After retrofitting and updating a pair of trendsetting, already futurist EVs, Bosch has been taking two Tesla Model S electric sedans for automated driving tests (which explains this). The Tesla Model S pair is now part of the Bosch test fleet.
The Tesla driver can relax and might while away a few moments as the Tesla Model S now drives autonomously from the on-ramp to the off-ramp without much interaction or consideration. The driver does not need to oversee the controls continually.
Until modifying these Model S sedans, Bosch has been testing vehicles based on the BMW 325d Touring.
Green Car Congress, reports: “Dr. Dirk Hoheisel, member of the Bosch board of management, said that Bosch opted for two all-electric Model S vehicles because they combine two automotive industry trends: electrification and automation.”
After some 1,400 hours of work on each of them, the test vehicles are ready for highly automated driving.
—Dr. Dirk Hoheisel, member of the Bosch board of management
Equipped now with 50 new Bosch components, each Tesla gained a stereo video camera (SVC) among the other modernizing retrofits. Now the car determines and distinguishes lanes, traffic signs, and clear spaces. According to Bosch, the SVC is conveniently the tiniest stereo camera system for automotive applications on the market. Thus, the compact design quickly becomes part of the Tesla. Along with the camera’s cool integration, 1,300 meters of cable were laid in each Tesla.
Bosch engineers are working around the world on this. Specifically, the colleagues are in two teams on two continents — working in Abstatt, Germany, and Palo Alto (Silicon Valley), California, they form a global collaboration for Bosch as they test and perfect automated driving. In Germany, system integration is the focus of Abstatt’s Bosch engineers. A similar team in Silicon Valley is advancing function development.
Green Car Congress points out that highly automated vehicles must continue working even if a component fails.
The only way to achieve such operational reliability is by a design strategy that includes redundancy in safety-critical systems such as braking and steering. For example, both test vehicles feature both the iBooster electromechanical brake booster and the ESP braking control system. These Bosch components can brake the car independently of each other, without any need for driver intervention. Back-up systems are also available for the two test vehicles’ power supply and vital ECUs.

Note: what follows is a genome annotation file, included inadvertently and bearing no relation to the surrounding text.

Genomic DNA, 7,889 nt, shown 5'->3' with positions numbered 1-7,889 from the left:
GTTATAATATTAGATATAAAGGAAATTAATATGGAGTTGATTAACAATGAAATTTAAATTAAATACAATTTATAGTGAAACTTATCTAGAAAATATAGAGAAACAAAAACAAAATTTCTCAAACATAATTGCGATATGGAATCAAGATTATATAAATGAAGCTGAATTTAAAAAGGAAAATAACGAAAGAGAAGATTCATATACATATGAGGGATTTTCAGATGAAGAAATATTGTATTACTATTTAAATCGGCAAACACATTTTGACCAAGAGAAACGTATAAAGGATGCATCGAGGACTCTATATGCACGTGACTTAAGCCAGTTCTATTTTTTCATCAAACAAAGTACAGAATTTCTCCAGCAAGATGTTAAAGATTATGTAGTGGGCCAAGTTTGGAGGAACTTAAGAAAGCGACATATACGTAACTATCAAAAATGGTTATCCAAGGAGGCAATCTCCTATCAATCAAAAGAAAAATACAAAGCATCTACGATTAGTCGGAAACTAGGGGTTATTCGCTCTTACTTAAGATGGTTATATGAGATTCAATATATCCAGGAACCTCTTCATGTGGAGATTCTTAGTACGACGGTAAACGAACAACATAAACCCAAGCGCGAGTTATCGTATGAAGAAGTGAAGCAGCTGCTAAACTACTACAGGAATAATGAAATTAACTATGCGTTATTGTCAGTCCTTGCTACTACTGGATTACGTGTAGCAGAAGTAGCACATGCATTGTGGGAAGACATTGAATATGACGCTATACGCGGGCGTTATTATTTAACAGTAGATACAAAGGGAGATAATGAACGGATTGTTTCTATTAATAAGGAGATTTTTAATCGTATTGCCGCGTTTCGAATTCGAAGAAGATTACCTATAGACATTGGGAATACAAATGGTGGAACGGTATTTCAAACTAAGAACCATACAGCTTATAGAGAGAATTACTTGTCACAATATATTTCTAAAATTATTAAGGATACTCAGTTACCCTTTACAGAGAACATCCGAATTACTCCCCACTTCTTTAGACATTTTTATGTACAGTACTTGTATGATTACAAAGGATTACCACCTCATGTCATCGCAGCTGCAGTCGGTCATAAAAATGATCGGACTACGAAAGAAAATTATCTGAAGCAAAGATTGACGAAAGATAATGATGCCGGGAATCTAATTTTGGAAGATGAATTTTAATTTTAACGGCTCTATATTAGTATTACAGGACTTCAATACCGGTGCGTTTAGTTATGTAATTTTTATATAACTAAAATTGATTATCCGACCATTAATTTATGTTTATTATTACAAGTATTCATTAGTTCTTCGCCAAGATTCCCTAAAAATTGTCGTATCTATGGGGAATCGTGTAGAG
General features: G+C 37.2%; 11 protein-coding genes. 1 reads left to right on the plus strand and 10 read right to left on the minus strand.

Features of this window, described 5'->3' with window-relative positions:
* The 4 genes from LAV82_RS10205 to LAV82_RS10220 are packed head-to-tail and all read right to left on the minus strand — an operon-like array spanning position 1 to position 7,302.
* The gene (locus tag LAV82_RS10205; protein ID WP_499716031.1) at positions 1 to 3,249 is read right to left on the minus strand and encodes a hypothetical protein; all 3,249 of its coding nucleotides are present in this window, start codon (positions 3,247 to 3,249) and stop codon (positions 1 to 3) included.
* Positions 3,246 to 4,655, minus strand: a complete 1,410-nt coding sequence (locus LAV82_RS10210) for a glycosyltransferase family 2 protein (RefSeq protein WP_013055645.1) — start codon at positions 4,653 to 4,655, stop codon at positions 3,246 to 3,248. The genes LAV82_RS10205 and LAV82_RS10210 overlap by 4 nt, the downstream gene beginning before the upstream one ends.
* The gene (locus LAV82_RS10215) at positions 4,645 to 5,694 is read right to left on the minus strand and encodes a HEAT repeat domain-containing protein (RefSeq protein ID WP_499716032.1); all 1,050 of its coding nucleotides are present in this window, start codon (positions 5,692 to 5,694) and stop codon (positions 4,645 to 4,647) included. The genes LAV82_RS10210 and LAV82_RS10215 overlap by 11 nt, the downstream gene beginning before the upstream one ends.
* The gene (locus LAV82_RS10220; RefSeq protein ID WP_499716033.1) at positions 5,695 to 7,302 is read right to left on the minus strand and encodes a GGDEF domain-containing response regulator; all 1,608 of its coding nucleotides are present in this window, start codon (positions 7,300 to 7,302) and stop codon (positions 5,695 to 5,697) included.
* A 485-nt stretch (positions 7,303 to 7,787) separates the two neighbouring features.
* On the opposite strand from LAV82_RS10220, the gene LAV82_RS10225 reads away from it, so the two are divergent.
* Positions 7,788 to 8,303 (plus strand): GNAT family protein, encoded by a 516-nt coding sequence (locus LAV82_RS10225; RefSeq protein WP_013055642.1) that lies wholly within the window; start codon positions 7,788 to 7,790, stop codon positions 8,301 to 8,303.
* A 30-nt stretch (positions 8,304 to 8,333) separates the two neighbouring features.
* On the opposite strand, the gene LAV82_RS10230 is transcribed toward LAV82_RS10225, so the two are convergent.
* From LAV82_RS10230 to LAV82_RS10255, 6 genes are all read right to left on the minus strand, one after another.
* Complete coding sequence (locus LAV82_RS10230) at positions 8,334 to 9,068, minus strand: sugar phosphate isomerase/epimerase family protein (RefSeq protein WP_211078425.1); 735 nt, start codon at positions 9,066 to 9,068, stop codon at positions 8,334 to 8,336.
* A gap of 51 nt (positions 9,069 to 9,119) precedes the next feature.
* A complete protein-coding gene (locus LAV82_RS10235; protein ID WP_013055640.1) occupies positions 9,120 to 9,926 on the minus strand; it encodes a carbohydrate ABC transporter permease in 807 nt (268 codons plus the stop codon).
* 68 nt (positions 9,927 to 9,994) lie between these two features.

One day automated cars will replace cars as we know them. They will also be safer cars with precise life-preserving technology, along with high-tech and time-saving efficiency. It will take a few decades, at least. Elon Musk compares the self-driving car with the elevator. No one thinks twice getting on the elevator — you push your floor, and there you are. Not so long ago, the elevator required a human elevator operator.
Presently, the support of about 2,000 driver-assistance Bosch engineers worldwide share results using identical test vehicles. Initiating the testing of automated drives in 2013 on public roads, Bosch engineers began driving them for several thousand kilometers on freeways. They show favorable results in the A81 near Stuttgart and the I280 in California.
Green Car Congress notes that the technology on board the vehicles is capable of handling any situation in freeway traffic. However, the drivers at the wheel need particular training.
There are more than the line of established car makers interested in the cause. A notable internet success is thinking of the transition and wants to be part of it. See: Google Talking To Automakers About Building Autonomous Cars. Apple is also working on a self-driving electric car.
Before leaving you (for a short time), here is a glimpse of shared manual and automotive Bosch User experience for automated driving:
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